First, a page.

There was a robotics study that went around the blogosphere a week or two ago talking about robot adoption rates on a country by country basis. I can’t seem to find it at the moment, but not surprisingly, per capita, Japan kicked the world’s butt in terms of robot-to-human ratio.
I think the USA was somewhere behind Switzerland.
Regardless, it shouldn’t also be that surprising that the Japanese were amongst the first to have detailed and working robots.
Robot-blogger Tim Hornyak recently took a tour of the Matsumoto Timepiece Museum in Nagano, where he happened to see some rare manuscripts with detailed plans for building karakuri ningyo, or clockwork dolls:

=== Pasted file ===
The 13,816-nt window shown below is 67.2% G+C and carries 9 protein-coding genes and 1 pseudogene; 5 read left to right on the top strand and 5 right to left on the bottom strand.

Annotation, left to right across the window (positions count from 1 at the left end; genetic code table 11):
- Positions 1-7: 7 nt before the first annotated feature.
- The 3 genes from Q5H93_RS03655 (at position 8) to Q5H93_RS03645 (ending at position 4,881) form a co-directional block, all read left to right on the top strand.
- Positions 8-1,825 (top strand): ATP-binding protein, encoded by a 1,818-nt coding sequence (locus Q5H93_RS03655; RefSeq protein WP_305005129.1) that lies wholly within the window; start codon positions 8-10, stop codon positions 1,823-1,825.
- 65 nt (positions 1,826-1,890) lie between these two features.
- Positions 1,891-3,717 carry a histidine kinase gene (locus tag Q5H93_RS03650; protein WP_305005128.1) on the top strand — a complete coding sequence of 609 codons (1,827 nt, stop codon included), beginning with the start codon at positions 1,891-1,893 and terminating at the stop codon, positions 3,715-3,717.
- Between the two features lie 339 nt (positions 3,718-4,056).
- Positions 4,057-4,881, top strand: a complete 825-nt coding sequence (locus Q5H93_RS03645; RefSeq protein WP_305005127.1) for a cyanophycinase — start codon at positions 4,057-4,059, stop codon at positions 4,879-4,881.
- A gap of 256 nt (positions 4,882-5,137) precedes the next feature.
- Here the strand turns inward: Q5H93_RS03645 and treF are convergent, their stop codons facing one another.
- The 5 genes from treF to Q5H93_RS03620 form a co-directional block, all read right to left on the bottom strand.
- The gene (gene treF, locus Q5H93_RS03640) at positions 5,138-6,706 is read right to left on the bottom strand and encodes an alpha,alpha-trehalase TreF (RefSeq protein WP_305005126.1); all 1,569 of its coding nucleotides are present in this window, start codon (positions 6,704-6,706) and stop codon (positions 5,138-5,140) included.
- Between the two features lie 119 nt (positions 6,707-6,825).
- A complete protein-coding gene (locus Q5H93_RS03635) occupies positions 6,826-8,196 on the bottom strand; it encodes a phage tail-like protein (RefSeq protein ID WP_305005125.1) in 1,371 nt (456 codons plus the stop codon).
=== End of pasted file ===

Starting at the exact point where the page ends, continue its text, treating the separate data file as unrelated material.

The manuscript is called Karakuri Zui(sometimes read as Kikou Zui) or “Illustrated Machinery.” It was written by Hanzo Hosokawa, a mechanical engineer, astronomer and inventor from the domain of Tosa on Shikoku Island. The three-volume treatise details how to make four kinds of wadokei clocks and nine types of karakuri dolls including the famous tea-serving doll. Known as Japan’s oldest mechanical engineering manuscript, the book has meticulously written notes on how to dress the dolls in kimono.
In Japan, proper engineering has always looked good – even in 1796.
Very interesting stuff.